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BACKGROUND: The motivation behind this paper is to aid the automatic phenotyping of mouse embryos, wherein multiple embryos embedded within a single tube were scanned using Magnetic Resonance Imaging (MRI). RESULTS: Our algorithm, a modified version of the simplex deformable model of Delingette, addresses various issues with deformable models including initialization and inability to adapt to boundary concavities. In addition, it proposes a novel technique for automatic collision detection of multiple objects which are being segmented simultaneously, hence avoiding major leaks into adjacent neighbouring structures. We address the initialization problem by introducing balloon forces which expand the initial spherical models close to the true boundaries of the embryos. This results in models which are less sensitive to initial minimum of two fold after each stage of deformation. To determine collision during segmentation, our unique collision detection algorithm finds the intersection between binary masks created from the deformed models after every few iterations of the deformation and modifies the segmentation parameters accordingly hence avoiding collision.We have segmented six tubes of three dimensional MR images of multiple mouse embryos using our modified deformable model algorithm. We have then validated the results of the our semi-automatic segmentation versus manual segmentation of the same embryos. Our Validation shows that except paws and tails we have been able to segment the mouse embryos with minor error. CONCLUSIONS: This paper describes our novel multiple object segmentation technique with collision detection using a modified deformable model algorithm. Further, it presents the results of segmenting magnetic resonance images of up to 32 mouse embryos stacked in one gel filled test tube and creating 32 individual masks.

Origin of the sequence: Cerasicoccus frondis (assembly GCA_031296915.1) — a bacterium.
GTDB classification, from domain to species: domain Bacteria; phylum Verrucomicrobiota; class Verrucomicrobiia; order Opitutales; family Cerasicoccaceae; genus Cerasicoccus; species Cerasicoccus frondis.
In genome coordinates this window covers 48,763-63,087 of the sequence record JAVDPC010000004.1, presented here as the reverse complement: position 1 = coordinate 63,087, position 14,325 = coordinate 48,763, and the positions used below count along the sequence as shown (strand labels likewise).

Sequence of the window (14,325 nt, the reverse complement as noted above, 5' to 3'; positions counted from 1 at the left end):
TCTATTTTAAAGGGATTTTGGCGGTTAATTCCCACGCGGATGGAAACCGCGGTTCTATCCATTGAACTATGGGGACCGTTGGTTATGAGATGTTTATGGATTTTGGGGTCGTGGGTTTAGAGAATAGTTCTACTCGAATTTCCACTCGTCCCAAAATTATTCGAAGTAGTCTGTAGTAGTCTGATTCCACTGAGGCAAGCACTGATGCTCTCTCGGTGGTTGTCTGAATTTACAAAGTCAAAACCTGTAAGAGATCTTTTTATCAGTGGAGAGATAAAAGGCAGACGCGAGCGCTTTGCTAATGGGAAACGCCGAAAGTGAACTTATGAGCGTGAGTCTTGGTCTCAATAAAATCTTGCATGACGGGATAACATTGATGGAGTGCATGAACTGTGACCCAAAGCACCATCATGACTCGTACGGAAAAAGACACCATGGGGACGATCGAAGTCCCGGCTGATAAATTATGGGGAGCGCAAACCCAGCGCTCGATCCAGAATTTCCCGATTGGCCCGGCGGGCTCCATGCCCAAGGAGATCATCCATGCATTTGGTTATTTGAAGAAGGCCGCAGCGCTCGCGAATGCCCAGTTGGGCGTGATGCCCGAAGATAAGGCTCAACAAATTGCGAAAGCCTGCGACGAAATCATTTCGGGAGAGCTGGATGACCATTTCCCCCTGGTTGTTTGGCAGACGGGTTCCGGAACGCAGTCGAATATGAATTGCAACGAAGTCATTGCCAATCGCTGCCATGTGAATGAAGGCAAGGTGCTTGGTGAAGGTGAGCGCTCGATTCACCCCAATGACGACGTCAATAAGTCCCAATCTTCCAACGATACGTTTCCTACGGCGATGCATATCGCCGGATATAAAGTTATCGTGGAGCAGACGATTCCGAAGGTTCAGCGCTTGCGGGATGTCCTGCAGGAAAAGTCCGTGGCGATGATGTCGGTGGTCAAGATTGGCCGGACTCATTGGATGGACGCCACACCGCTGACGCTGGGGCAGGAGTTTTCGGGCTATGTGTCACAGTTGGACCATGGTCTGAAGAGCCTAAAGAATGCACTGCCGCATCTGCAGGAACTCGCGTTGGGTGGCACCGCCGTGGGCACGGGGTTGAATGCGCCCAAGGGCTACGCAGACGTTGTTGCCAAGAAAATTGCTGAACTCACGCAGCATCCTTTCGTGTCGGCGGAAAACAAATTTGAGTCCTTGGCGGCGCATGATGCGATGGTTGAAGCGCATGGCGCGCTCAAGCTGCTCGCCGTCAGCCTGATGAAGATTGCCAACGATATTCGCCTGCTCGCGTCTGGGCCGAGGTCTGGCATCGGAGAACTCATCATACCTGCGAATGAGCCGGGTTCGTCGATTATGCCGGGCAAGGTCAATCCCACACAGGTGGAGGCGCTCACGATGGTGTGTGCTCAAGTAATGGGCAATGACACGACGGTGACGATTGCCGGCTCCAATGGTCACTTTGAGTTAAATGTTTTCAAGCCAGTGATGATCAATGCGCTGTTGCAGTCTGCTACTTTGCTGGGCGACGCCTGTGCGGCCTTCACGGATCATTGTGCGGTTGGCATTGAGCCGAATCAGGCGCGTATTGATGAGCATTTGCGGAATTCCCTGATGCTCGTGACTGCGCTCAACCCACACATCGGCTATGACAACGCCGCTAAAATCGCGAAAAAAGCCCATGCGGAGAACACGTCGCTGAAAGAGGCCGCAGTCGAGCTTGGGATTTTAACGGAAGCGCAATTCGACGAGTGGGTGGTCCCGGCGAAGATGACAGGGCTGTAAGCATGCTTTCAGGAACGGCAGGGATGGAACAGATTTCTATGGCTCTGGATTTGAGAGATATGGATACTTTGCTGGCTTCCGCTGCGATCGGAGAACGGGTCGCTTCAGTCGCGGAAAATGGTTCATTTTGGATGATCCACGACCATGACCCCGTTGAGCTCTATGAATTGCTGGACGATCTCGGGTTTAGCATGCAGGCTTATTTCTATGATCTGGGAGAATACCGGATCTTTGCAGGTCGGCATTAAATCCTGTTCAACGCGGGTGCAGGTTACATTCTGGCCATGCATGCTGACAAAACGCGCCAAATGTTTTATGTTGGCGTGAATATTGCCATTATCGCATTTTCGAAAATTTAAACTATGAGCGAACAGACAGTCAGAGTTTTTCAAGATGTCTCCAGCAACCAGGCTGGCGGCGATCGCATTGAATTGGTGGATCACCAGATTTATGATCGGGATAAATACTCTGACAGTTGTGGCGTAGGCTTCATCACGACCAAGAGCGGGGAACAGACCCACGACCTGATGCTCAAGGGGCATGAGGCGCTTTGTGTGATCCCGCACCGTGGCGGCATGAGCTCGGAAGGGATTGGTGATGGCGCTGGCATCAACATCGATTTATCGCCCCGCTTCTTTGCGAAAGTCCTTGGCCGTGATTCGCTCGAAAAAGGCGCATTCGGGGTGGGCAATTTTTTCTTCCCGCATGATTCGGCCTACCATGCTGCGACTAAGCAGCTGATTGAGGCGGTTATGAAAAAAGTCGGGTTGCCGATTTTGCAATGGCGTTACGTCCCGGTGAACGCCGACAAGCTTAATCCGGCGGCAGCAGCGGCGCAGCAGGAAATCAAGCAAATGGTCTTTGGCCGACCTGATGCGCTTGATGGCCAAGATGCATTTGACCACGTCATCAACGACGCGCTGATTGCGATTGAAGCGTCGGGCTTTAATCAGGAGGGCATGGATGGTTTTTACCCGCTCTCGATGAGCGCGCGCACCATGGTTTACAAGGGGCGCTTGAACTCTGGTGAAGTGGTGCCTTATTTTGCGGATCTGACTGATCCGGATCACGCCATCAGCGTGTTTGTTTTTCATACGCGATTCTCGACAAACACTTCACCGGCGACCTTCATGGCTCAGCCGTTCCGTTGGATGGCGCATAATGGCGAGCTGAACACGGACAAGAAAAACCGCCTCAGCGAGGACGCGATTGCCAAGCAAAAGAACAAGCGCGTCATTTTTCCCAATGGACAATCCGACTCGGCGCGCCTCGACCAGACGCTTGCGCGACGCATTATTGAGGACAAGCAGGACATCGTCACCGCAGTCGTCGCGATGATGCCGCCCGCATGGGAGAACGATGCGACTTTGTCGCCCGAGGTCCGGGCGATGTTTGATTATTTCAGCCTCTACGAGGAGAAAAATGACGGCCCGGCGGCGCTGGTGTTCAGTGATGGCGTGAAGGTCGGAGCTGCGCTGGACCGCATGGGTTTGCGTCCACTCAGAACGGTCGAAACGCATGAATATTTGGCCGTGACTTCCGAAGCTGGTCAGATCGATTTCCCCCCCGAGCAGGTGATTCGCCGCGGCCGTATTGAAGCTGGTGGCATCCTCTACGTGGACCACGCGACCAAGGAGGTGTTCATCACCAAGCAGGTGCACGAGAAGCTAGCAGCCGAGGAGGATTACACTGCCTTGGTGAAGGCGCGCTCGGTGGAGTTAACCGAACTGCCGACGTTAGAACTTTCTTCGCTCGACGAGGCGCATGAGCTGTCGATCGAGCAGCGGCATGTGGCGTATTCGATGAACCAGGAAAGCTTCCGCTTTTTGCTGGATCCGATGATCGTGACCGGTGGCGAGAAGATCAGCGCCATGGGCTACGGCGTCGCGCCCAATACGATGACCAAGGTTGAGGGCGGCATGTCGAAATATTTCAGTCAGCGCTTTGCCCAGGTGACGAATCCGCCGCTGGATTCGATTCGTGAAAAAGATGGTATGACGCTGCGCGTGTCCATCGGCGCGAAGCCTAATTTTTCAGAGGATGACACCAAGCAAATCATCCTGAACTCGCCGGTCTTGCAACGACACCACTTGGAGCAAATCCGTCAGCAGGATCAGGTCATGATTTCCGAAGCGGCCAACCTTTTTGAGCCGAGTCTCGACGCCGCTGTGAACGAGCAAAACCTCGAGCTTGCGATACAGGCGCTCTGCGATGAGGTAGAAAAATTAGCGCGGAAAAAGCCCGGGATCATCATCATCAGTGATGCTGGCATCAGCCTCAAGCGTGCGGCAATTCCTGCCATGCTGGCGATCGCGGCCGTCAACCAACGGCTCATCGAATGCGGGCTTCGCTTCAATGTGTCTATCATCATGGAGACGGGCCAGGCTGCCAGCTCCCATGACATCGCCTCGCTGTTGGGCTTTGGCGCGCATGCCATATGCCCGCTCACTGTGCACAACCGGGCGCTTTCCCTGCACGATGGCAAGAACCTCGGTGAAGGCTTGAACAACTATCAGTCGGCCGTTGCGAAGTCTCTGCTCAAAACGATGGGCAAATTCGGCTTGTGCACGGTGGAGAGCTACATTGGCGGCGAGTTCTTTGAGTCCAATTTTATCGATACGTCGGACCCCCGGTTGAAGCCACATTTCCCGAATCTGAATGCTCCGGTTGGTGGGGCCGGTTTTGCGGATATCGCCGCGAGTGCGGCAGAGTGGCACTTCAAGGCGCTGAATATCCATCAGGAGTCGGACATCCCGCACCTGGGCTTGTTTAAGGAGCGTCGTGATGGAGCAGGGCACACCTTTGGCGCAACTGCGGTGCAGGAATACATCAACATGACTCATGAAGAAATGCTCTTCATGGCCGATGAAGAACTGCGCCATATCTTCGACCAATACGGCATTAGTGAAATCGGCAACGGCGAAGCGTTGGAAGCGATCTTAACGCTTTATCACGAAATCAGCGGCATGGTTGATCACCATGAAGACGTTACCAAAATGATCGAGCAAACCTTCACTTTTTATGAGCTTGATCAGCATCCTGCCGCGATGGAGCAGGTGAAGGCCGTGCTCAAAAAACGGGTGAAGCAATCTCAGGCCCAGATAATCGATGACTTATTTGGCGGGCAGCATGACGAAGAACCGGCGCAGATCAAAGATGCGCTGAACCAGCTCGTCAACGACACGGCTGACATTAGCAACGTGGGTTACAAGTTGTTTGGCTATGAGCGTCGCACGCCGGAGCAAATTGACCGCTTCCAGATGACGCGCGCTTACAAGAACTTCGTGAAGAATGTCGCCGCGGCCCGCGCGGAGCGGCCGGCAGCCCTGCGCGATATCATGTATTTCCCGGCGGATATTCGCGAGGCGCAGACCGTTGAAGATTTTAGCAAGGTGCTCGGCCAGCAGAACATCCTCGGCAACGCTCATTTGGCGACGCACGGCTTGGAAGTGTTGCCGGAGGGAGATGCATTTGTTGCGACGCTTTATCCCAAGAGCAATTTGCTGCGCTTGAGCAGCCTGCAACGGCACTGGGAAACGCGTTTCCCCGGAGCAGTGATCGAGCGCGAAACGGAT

Original publication

DOI

10.1186/1471-2105-12-237

Type

Journal article

Journal

BMC Bioinformatics

Publication Date

16/06/2011

Volume

12

Keywords

Algorithms, Animals, Embryo, Mammalian, Imaging, Three-Dimensional, Magnetic Resonance Imaging, Mice, Software